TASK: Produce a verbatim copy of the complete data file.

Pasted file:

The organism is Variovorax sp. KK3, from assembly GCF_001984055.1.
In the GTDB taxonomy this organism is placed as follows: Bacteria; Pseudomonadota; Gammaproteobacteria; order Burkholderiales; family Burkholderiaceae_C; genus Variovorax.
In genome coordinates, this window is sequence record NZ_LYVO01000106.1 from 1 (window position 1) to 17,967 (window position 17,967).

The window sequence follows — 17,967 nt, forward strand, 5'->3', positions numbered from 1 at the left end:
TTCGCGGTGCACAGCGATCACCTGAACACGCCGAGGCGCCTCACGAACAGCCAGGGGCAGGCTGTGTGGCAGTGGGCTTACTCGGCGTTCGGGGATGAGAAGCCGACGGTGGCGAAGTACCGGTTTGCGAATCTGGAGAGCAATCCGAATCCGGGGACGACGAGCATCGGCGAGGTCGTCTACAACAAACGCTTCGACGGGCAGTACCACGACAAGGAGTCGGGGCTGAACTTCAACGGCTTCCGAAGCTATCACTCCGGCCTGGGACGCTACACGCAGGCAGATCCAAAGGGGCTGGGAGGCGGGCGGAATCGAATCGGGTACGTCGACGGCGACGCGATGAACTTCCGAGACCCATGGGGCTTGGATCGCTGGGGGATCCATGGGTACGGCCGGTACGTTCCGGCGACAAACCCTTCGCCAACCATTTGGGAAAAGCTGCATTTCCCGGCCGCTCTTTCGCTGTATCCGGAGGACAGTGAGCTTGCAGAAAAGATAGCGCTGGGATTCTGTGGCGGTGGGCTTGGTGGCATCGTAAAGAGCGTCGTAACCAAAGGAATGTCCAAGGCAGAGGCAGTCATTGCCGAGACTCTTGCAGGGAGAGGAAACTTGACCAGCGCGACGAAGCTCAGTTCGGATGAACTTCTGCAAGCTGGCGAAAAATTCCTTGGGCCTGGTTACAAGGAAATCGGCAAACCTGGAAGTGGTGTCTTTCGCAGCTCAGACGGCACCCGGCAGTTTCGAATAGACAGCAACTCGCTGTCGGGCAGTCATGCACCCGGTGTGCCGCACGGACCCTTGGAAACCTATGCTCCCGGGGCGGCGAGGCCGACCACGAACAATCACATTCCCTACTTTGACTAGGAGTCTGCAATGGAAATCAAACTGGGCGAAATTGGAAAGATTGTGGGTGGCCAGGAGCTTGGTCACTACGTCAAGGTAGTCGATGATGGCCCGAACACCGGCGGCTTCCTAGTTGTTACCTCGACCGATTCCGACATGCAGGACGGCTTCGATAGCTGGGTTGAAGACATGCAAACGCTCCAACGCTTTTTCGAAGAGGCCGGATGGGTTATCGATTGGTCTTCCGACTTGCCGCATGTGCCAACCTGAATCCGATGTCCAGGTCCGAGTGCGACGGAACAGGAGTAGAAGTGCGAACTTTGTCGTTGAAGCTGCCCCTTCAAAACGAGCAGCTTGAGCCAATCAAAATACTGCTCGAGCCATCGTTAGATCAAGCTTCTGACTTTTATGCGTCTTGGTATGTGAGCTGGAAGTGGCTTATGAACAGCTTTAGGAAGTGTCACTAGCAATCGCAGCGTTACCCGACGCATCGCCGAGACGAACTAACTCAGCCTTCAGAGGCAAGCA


The organism is Variovorax sp. KK3, from assembly GCF_001984055.1.
In the GTDB taxonomy this organism is placed as follows: Bacteria; Pseudomonadota; Gammaproteobacteria; order Burkholderiales; family Burkholderiaceae_C; genus Variovorax.
In genome coordinates, this window is sequence record NZ_LYVO01000106.1 from 1 (window position 1) to 17,967 (window position 17,967).

The window sequence follows — 17,967 nt, forward strand, 5'->3', positions numbered from 1 at the left end:
TTCGCGGTGCACAGCGATCACCTGAACACGCCGAGGCGCCTCACGAACAGCCAGGGGCAGGCTGTGTGGCAGTGGGCTTACTCGGCGTTCGGGGATGAGAAGCCGACGGTGGCGAAGTACCGGTTTGCGAATCTGGAGAGCAATCCGAATCCGGGGACGACGAGCATCGGCGAGGTCGTCTACAACAAACGCTTCGACGGGCAGTACCACGACAAGGAGTCGGGGCTGAACTTCAACGGCTTCCGAAGCTATCACTCCGGCCTGGGACGCTACACGCAGGCAGATCCAAAGGGGCTGGGAGGCGGGCGGAATCGAATCGGGTACGTCGACGGCGACGCGATGAACTTCCGAGACCCATGGGGCTTGGATCGCTGGGGGATCCATGGGTACGGCCGGTACGTTCCGGCGACAAACCCTTCGCCAACCATTTGGGAAAAGCTGCATTTCCCGGCCGCTCTTTCGCTGTATCCGGAGGACAGTGAGCTTGCAGAAAAGATAGCGCTGGGATTCTGTGGCGGTGGGCTTGGTGGCATCGTAAAGAGCGTCGTAACCAAAGGAATGTCCAAGGCAGAGGCAGTCATTGCCGAGACTCTTGCAGGGAGAGGAAACTTGACCAGCGCGACGAAGCTCAGTTCGGATGAACTTCTGCAAGCTGGCGAAAAATTCCTTGGGCCTGGTTACAAGGAAATCGGCAAACCTGGAAGTGGTGTCTTTCGCAGCTCAGACGGCACCCGGCAGTTTCGAATAGACAGCAACTCGCTGTCGGGCAGTCATGCACCCGGTGTGCCGCACGGACCCTTGGAAACCTATGCTCCCGGGGCGGCGAGGCCGACCACGAACAATCACATTCCCTACTTTGACTAGGAGTCTGCAATGGAAATCAAACTGGGCGAAATTGGAAAGATTGTGGGTGGCCAGGAGCTTGGTCACTACGTCAAGGTAGTCGATGATGGCCCGAACACCGGCGGCTTCCTAGTTGTTACCTCGACCGATTCCGACATGCAGGACGGCTTCGATAGCTGGGTTGAAGACATGCAAACGCTCCAACGCTTTTTCGAAGAGGCCGGATGGGTTATCGATTGGTCTTCCGACTTGCCGCATGTGCCAACCTGAATCCGATGTCCAGGTCCGAGTGCGACGGAACAGGAGTAGAAGTGCGAACTTTGTCGTTGAAGCTGCCCCTTCAAAACGAGCAGCTTGAGCCAATCAAAATACTGCTCGAGCCATCGTTAGATCAAGCTTCTGACTTTTATGCGTCTTGGTATGTGAGCTGGAAGTGGCTTATGAACAGCTTTAGGAAGTGTCACTAGCAATCGCAGCGTTACCCGACGCATCGCCGAGACGAACTAACTCAGCCTTCAGAGGCAAGCA